William Porterfield keen for Ireland to make amends for Bristol errors at Lord's
Ireland captain William Porterfield is determined Ireland will put their Bristol blip behind them and rise to the occasion on their historic Lord's debut.
Porterfield's tourists failed to do themselves justice in the first Royal London Series match, losing on their international bow in England before the scheduled lunch break could even take place between innings.
The Irish faltered alarmingly to Adil Rashid's leg-spin, and the part-time off-breaks of Joe Root, to be bowled out for 126 in only 33 overs.
It then took England only another 20 to race to victory and, for Ireland, an embarrassingly early finish after they had lost their last eight wickets for 45 runs.
Porterfield, who on Sunday will be playing at the venue where he took his first steps towards a professional career as an MCC Young Cricketer, was among those who failed to produce his true running on Friday - making a laboured 13 from 45 balls before hitting Root straight into the hands of mid-off.
Straight-talking was the only answer as he reflected on Ireland's miserable performance.
"I wouldn't necessarily have envisaged that spin would do the damage ... we should have played it a lot better," said the Warwickshire batsman.
"That's something we need to mentally put right for Sunday.
"(But) you don't become bad players overnight - one bad game, one bad day at the office."
Porterfield is therefore calling on his players to simply forget about the seven-wicket defeat which put England in immediate good heart at the start of their high-profile longest ever summer.
Ireland have a big season ahead of them too - off the pitch as well as on, with Test status potentially beckoning at last if the vote goes their way at next month's International Cricket Council annual conference.
First, though, Porterfield knows they must get back on track at Lord's - where Ireland are expecting to be well-supported.
"We've lost early in series before and come back ... we'll park that game and leave it in Bristol," he added.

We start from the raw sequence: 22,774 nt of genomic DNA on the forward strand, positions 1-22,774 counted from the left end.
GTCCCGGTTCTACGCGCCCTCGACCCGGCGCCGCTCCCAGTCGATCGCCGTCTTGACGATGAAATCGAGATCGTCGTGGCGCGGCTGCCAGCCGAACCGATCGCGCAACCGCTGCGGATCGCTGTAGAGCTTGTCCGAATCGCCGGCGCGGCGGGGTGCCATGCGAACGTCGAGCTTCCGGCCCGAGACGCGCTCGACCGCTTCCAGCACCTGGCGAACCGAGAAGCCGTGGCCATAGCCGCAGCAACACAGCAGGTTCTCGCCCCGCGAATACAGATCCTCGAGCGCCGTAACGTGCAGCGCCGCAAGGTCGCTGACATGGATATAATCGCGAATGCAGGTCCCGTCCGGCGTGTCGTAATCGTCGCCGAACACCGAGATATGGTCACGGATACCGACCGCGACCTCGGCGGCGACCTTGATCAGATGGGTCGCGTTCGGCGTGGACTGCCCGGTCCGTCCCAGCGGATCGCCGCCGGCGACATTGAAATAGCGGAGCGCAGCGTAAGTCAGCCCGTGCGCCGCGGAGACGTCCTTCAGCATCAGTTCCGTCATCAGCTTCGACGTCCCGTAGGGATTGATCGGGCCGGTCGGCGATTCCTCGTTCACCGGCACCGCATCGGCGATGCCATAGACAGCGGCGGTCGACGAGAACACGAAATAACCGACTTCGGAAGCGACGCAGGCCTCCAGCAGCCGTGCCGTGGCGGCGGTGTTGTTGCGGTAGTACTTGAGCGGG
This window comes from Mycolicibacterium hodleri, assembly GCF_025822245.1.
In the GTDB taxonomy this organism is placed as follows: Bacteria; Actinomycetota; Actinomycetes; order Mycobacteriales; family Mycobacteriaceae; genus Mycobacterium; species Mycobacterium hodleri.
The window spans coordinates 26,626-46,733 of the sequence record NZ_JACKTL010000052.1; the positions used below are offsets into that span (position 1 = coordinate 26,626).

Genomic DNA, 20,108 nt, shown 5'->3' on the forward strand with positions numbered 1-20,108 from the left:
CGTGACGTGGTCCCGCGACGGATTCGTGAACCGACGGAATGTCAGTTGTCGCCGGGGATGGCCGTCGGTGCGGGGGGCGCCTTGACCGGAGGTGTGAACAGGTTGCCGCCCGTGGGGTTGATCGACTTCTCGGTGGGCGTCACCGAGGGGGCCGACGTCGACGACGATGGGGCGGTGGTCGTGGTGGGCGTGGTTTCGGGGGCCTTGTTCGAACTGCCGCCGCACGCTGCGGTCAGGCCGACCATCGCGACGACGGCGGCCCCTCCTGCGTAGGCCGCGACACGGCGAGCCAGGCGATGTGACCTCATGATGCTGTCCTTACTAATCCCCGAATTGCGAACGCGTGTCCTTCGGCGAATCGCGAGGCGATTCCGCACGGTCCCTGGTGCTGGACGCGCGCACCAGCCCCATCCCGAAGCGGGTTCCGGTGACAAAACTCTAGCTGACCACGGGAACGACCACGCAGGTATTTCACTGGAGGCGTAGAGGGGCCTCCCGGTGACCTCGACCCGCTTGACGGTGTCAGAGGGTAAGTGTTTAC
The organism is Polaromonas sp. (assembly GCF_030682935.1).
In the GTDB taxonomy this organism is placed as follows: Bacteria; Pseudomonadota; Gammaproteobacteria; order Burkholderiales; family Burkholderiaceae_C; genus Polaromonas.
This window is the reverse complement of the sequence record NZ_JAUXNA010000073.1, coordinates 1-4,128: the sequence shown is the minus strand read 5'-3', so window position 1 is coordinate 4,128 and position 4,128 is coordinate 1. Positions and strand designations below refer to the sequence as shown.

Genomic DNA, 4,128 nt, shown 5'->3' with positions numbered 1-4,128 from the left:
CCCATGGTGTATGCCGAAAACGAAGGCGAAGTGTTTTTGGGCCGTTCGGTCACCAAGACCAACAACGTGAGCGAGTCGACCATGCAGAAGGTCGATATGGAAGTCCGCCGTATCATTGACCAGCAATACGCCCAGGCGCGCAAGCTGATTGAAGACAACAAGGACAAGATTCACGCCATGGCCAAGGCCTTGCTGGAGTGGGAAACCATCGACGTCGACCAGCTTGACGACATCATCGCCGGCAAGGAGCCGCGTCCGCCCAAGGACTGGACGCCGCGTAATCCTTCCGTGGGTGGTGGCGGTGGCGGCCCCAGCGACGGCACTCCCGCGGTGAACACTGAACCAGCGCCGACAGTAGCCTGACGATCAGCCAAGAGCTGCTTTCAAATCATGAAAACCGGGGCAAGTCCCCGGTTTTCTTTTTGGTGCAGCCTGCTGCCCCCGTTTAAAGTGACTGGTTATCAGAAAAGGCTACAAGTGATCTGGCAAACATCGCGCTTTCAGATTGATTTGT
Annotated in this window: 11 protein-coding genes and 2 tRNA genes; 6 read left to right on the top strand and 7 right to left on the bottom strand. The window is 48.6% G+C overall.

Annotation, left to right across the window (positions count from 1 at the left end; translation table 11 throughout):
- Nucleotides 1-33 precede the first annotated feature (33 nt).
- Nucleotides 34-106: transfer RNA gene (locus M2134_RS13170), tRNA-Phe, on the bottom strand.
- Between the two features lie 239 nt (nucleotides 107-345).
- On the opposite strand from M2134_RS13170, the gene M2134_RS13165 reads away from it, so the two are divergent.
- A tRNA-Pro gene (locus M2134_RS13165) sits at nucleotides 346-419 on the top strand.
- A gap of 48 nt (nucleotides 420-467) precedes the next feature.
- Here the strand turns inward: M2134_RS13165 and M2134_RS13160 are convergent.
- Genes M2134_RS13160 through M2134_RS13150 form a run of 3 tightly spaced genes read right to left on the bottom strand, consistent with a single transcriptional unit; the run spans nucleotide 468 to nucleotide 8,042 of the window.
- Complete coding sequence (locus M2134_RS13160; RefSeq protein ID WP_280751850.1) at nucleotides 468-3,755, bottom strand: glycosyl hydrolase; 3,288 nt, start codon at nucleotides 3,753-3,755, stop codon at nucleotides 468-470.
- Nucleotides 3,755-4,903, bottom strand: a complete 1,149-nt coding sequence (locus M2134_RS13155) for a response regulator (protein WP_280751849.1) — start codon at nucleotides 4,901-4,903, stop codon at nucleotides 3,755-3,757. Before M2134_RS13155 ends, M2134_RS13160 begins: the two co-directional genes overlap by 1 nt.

"It's something we want to put right.
"You want to give your fans something to cheer about when they travel to support you. There's no reason we can't turn it around."
Ireland were continuing a recent run of mixed results, having come up short too in each format against Afghanistan in India.
It is an untimely theme, with the granting of ICC full membership no foregone conclusion.
But Porterfield insists events in boardrooms will not put his team off their game in the middle.
"I don't think it's a distraction," he said.
"It's been hovering around for a while.
"It would be very harsh to judge (us) on a one-off performance.
"You only need to look at what's been done to the structure back home. Everything has been set up to be sustainable, (and) it just needs that extra injection of cash which we hope is coming (from Test status)."
Veteran wicketkeeper Niall O'Brien is still experiencing pain following an operation last year on his finger but was able to train with the squad at Lord's on Saturday.
The tourists have called up batsman John Anderson as middle-order cover as they wait for the results of a scan on O'Brien's injury.
Coach John Bracewell, meanwhile, echoes Porterfield in backing his team to hit back after Friday's disappointment and deal with the expectations on them in pursuit of Test cricket.
"They are having huge external pressure put on them, carrying the nation's hope through hundreds of years of history," said the New Zealander.
"It is something we were probably sweeping under the carpet a little bit and trying to pretend it wasn't there, but they've recognised that.
"I think yesterday they really felt that.
"If you're going to have a bad day, you may as well crash - and yesterday we did."